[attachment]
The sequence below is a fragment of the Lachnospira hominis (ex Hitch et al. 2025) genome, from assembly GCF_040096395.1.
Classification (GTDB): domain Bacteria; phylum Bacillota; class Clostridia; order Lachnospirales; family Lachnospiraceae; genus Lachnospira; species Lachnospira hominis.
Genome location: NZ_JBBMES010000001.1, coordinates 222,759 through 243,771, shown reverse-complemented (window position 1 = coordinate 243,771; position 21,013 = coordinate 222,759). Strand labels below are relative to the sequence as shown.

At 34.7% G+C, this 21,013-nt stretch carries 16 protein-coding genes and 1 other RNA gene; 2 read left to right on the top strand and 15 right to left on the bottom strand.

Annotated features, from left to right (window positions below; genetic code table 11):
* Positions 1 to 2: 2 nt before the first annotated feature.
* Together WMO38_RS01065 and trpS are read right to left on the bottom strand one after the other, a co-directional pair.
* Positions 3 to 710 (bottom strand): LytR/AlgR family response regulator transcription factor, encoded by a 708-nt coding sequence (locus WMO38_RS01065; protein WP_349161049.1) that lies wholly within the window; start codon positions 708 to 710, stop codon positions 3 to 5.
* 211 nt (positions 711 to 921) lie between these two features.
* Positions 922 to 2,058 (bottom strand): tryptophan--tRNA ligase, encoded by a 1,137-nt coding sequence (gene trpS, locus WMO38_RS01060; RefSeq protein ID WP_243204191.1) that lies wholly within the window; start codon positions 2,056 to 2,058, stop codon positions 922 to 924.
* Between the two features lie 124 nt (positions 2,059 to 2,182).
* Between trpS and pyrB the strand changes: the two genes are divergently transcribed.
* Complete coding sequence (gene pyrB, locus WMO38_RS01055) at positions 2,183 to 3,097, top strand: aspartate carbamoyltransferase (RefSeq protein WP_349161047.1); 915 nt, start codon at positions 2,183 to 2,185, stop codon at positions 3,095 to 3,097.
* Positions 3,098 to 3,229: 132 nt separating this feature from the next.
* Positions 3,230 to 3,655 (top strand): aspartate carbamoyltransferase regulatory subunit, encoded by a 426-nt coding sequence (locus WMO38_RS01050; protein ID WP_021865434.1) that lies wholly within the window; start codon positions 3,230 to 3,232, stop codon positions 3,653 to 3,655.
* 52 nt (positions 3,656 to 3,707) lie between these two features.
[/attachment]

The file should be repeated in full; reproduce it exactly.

The sequence below is a fragment of the Lachnospira hominis (ex Hitch et al. 2025) genome, from assembly GCF_040096395.1.
Classification (GTDB): domain Bacteria; phylum Bacillota; class Clostridia; order Lachnospirales; family Lachnospiraceae; genus Lachnospira; species Lachnospira hominis.
Genome location: NZ_JBBMES010000001.1, coordinates 222,759 through 243,771, shown reverse-complemented (window position 1 = coordinate 243,771; position 21,013 = coordinate 222,759). Strand labels below are relative to the sequence as shown.

At 34.7% G+C, this 21,013-nt stretch carries 16 protein-coding genes and 1 other RNA gene; 2 read left to right on the top strand and 15 right to left on the bottom strand.

Annotated features, from left to right (window positions below; genetic code table 11):
* Positions 1 to 2: 2 nt before the first annotated feature.
* Together WMO38_RS01065 and trpS are read right to left on the bottom strand one after the other, a co-directional pair.
* Positions 3 to 710 (bottom strand): LytR/AlgR family response regulator transcription factor, encoded by a 708-nt coding sequence (locus WMO38_RS01065; protein WP_349161049.1) that lies wholly within the window; start codon positions 708 to 710, stop codon positions 3 to 5.
* 211 nt (positions 711 to 921) lie between these two features.
* Positions 922 to 2,058 (bottom strand): tryptophan--tRNA ligase, encoded by a 1,137-nt coding sequence (gene trpS, locus WMO38_RS01060; RefSeq protein ID WP_243204191.1) that lies wholly within the window; start codon positions 2,056 to 2,058, stop codon positions 922 to 924.
* Between the two features lie 124 nt (positions 2,059 to 2,182).
* Between trpS and pyrB the strand changes: the two genes are divergently transcribed.
* Complete coding sequence (gene pyrB, locus WMO38_RS01055) at positions 2,183 to 3,097, top strand: aspartate carbamoyltransferase (RefSeq protein WP_349161047.1); 915 nt, start codon at positions 2,183 to 2,185, stop codon at positions 3,095 to 3,097.
* Positions 3,098 to 3,229: 132 nt separating this feature from the next.
* Positions 3,230 to 3,655 (top strand): aspartate carbamoyltransferase regulatory subunit, encoded by a 426-nt coding sequence (locus WMO38_RS01050; protein ID WP_021865434.1) that lies wholly within the window; start codon positions 3,230 to 3,232, stop codon positions 3,653 to 3,655.
* 52 nt (positions 3,656 to 3,707) lie between these two features.